The 4 Stages of Sleep: Understanding REM and Non-REM Sleep

The 4 Stages of Sleep: Understanding REM and Non-REM Sleep

Learn about the four stages of sleep, including the difference between REM and non-REM sleep. Discover the characteristics of each stage and their effects on the body.

About The 4 Stages of Sleep: Understanding REM and Non-REM Sleep

PowerPoint presentation about 'The 4 Stages of Sleep: Understanding REM and Non-REM Sleep'. This presentation describes the topic on Learn about the four stages of sleep, including the difference between REM and non-REM sleep. Discover the characteristics of each stage and their effects on the body.. The key topics included in this slideshow are REM sleep, Non-REM sleep, 4 stages of sleep, EEG, serotonin,. Download this presentation absolutely free.

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2. 2 Phases: REM and Non-REM Sleep

3. Non-REM Sleep 4 stages of progressively deeper sleep Normal muscle tone Associated with increased 5HT (serotonin) Decreased autonomic activity: Lower BP, Pulse, respirations slow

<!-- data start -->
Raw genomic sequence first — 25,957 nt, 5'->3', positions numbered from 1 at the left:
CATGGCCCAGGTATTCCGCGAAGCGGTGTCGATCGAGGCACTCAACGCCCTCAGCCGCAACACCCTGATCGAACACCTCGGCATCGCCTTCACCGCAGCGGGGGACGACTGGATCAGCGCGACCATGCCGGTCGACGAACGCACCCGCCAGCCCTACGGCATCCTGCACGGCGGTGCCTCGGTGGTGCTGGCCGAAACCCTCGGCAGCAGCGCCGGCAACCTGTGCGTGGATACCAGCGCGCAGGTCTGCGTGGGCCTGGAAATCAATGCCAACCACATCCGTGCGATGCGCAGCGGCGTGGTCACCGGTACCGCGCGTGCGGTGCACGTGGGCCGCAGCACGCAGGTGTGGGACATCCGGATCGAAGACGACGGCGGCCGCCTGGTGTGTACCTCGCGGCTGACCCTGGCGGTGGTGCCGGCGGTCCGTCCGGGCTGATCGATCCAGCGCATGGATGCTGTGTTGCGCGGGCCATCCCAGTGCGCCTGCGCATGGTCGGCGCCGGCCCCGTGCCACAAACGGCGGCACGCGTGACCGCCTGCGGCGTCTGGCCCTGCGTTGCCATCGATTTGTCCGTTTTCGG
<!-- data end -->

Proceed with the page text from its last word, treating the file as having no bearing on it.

4. Stage One Brief transition between wakefulness and sleep (accounts for only 5% of sleep time)

5. Stage Two Light sleep Accounts for 50% of total sleep time ElectroEncephaloGram (EEG) shows some characteristic findings

6. EEG in Stage 2

7. Stages 3,4 Most restful, restorative stages of sleep Aka: Delta wave sleep/ slow wave sleep Greatest proportion is in the first 1/3 to 1/2 of night

8. NREM Sleep: Theories of its purpose The decrease in metabolic demand on the brain during NREM allows glycogen stores to replenish Allows for consolidation of memories and learning

9. REM (dreamland) 10-20 min. cycles consisting of: Rapid Eye Movements E lectro E ncepahalo G ram shows fast activity very similar to wakeful EEG pattern Suppression of peripheral muscle tone Often increased autonomic tone- ie, increased blood pressure, resp, heart rate

10. REM (dreamland) Where dreaming occurs REM is marked by increased brainwave activity Thus REM-supression seen with anti-cholinergic drugs (ex. some antidepressants)